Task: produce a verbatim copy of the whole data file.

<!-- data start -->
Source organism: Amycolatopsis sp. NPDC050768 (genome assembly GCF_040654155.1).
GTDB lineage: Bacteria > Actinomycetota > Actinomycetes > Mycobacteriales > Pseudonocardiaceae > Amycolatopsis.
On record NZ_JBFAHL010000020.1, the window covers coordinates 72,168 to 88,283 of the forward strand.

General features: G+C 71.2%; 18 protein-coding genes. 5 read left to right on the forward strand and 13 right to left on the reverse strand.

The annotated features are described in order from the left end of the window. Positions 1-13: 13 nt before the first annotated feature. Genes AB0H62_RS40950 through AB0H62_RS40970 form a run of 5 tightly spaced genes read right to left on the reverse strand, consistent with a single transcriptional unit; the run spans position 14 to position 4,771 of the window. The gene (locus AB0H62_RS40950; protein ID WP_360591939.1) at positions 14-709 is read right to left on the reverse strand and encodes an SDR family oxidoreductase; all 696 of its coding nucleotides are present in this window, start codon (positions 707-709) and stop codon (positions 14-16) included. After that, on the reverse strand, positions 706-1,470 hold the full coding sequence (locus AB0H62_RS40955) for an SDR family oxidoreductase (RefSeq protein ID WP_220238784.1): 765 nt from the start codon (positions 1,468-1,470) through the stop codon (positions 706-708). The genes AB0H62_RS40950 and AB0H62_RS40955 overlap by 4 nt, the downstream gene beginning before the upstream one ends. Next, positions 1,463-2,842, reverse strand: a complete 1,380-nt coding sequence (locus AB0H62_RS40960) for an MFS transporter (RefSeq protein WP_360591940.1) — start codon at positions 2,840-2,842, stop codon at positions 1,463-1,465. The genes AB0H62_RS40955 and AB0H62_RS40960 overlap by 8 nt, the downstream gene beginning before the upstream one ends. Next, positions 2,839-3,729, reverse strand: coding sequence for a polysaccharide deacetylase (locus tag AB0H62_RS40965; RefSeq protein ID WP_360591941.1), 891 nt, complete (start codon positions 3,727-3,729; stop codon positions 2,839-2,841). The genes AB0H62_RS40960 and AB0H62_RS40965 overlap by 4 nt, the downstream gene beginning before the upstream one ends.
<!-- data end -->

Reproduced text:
Source organism: Amycolatopsis sp. NPDC050768 (genome assembly GCF_040654155.1).
GTDB lineage: Bacteria > Actinomycetota > Actinomycetes > Mycobacteriales > Pseudonocardiaceae > Amycolatopsis.
On record NZ_JBFAHL010000020.1, the window covers coordinates 72,168 to 88,283 of the forward strand.

General features: G+C 71.2%; 18 protein-coding genes. 5 read left to right on the forward strand and 13 right to left on the reverse strand.

The annotated features are described in order from the left end of the window. Positions 1-13: 13 nt before the first annotated feature. Genes AB0H62_RS40950 through AB0H62_RS40970 form a run of 5 tightly spaced genes read right to left on the reverse strand, consistent with a single transcriptional unit; the run spans position 14 to position 4,771 of the window. The gene (locus AB0H62_RS40950; protein ID WP_360591939.1) at positions 14-709 is read right to left on the reverse strand and encodes an SDR family oxidoreductase; all 696 of its coding nucleotides are present in this window, start codon (positions 707-709) and stop codon (positions 14-16) included. After that, on the reverse strand, positions 706-1,470 hold the full coding sequence (locus AB0H62_RS40955) for an SDR family oxidoreductase (RefSeq protein ID WP_220238784.1): 765 nt from the start codon (positions 1,468-1,470) through the stop codon (positions 706-708). The genes AB0H62_RS40950 and AB0H62_RS40955 overlap by 4 nt, the downstream gene beginning before the upstream one ends. Next, positions 1,463-2,842, reverse strand: a complete 1,380-nt coding sequence (locus AB0H62_RS40960) for an MFS transporter (RefSeq protein WP_360591940.1) — start codon at positions 2,840-2,842, stop codon at positions 1,463-1,465. The genes AB0H62_RS40955 and AB0H62_RS40960 overlap by 8 nt, the downstream gene beginning before the upstream one ends. Next, positions 2,839-3,729, reverse strand: coding sequence for a polysaccharide deacetylase (locus tag AB0H62_RS40965; RefSeq protein ID WP_360591941.1), 891 nt, complete (start codon positions 3,727-3,729; stop codon positions 2,839-2,841). The genes AB0H62_RS40960 and AB0H62_RS40965 overlap by 4 nt, the downstream gene beginning before the upstream one ends.